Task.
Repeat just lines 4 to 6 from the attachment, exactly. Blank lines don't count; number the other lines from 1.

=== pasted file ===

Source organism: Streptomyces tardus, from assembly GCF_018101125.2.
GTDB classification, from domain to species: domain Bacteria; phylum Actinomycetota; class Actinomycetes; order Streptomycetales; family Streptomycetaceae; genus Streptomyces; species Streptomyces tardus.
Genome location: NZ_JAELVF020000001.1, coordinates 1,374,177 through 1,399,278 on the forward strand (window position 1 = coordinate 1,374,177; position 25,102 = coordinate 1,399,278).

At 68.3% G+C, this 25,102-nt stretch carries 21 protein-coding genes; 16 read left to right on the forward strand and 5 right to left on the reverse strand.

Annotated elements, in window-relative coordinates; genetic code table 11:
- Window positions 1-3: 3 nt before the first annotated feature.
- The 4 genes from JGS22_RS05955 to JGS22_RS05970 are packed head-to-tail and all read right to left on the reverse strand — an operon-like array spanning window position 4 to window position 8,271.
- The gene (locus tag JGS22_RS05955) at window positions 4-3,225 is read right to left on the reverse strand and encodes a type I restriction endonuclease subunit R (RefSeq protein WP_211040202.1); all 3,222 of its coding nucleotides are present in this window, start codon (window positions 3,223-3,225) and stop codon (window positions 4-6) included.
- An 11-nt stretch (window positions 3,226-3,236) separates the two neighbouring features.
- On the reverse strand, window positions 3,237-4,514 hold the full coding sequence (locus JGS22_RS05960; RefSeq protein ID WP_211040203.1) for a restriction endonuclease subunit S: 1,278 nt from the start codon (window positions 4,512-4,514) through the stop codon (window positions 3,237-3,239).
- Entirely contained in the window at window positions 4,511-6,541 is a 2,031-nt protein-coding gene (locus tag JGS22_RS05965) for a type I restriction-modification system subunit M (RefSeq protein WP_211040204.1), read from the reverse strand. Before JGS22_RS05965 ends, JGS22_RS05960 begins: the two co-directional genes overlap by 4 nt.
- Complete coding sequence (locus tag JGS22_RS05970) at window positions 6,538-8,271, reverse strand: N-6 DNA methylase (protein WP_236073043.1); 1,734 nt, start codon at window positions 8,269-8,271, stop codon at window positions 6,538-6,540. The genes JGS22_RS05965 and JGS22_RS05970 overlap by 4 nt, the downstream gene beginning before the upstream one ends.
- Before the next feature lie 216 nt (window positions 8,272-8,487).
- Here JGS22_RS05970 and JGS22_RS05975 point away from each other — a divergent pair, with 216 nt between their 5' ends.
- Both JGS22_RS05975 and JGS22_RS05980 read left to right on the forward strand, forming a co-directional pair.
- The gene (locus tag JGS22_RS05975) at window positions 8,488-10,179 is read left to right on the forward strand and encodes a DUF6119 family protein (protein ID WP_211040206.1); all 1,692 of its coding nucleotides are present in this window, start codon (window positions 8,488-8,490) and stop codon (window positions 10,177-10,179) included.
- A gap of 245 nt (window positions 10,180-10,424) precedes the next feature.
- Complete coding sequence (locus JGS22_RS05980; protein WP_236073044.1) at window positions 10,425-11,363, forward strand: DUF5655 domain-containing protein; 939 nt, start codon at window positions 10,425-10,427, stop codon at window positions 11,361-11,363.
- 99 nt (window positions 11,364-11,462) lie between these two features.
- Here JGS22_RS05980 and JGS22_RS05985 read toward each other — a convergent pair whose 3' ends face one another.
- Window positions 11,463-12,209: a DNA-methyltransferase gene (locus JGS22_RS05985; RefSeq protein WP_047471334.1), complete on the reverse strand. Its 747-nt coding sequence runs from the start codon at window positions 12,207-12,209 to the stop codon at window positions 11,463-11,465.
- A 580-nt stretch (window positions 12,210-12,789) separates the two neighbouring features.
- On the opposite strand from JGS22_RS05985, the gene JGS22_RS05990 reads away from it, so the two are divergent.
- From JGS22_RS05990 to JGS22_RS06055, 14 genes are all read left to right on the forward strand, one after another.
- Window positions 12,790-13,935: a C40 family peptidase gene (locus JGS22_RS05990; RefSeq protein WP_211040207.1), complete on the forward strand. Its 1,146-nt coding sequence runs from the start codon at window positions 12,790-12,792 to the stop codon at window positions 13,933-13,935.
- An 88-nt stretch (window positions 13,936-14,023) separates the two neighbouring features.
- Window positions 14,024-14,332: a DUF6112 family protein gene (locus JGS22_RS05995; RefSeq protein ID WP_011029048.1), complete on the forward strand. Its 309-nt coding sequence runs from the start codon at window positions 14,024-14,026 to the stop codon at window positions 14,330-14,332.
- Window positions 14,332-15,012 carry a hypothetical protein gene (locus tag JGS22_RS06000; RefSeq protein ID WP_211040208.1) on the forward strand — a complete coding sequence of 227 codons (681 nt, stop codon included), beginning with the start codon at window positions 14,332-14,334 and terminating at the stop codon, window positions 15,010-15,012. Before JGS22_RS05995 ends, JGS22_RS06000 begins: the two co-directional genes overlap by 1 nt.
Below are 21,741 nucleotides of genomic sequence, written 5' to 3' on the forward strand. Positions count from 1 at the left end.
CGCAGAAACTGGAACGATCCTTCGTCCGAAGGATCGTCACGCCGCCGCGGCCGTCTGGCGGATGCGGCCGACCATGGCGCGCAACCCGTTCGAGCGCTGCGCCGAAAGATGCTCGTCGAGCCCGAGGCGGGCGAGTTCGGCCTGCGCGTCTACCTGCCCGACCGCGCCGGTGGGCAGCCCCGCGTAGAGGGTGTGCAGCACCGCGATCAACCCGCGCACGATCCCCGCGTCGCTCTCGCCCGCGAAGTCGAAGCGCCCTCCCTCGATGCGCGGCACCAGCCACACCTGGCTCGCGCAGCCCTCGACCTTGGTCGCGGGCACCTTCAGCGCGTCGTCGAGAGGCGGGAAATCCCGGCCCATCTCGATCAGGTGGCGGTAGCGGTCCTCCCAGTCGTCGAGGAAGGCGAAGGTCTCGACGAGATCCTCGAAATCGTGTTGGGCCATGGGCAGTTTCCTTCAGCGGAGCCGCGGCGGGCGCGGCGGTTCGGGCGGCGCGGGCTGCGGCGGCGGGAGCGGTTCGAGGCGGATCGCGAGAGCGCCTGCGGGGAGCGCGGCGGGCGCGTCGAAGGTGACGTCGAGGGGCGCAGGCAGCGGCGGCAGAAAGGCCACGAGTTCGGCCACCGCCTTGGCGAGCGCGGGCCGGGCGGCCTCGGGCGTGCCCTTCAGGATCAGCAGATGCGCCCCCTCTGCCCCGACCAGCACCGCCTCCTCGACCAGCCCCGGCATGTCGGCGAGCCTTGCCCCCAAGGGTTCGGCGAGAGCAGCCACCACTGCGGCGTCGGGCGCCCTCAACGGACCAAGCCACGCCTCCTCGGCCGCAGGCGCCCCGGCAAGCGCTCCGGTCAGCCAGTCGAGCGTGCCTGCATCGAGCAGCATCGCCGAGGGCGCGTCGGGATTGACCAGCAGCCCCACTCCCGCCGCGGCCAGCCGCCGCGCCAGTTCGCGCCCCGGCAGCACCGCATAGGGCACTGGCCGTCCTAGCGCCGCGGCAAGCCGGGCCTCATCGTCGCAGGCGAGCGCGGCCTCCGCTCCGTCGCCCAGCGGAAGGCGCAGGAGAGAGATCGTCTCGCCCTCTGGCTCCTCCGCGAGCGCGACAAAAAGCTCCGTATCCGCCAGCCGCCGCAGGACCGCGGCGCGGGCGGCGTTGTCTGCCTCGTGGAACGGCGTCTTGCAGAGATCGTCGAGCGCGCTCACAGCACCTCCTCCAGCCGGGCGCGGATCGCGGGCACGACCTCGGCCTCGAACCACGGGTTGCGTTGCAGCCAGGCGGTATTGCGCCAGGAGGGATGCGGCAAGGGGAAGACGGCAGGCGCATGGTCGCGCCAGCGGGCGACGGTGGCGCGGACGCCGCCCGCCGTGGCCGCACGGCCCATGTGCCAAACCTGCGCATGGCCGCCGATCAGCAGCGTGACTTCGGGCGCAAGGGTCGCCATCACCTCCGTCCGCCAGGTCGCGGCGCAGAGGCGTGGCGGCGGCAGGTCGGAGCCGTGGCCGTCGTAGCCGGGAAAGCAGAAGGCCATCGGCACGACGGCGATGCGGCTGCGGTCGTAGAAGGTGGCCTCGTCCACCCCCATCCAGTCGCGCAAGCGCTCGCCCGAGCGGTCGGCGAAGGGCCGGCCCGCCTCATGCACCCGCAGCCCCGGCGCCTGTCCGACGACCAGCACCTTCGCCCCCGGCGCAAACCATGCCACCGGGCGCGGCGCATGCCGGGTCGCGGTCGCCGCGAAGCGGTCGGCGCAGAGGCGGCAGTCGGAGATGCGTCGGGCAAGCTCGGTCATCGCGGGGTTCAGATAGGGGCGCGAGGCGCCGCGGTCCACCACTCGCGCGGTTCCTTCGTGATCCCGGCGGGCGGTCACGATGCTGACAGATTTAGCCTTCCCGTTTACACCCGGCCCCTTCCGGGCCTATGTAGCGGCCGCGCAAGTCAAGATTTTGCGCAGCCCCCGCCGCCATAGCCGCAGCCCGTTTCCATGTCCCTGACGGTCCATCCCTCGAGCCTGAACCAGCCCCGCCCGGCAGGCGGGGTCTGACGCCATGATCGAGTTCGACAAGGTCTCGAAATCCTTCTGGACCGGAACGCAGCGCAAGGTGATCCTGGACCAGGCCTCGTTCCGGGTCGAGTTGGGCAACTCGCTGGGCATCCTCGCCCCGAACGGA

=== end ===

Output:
At 68.3% G+C, this 25,102-nt stretch carries 21 protein-coding genes; 16 read left to right on the forward strand and 5 right to left on the reverse strand.

Annotated elements, in window-relative coordinates; genetic code table 11:
- Window positions 1-3: 3 nt before the first annotated feature.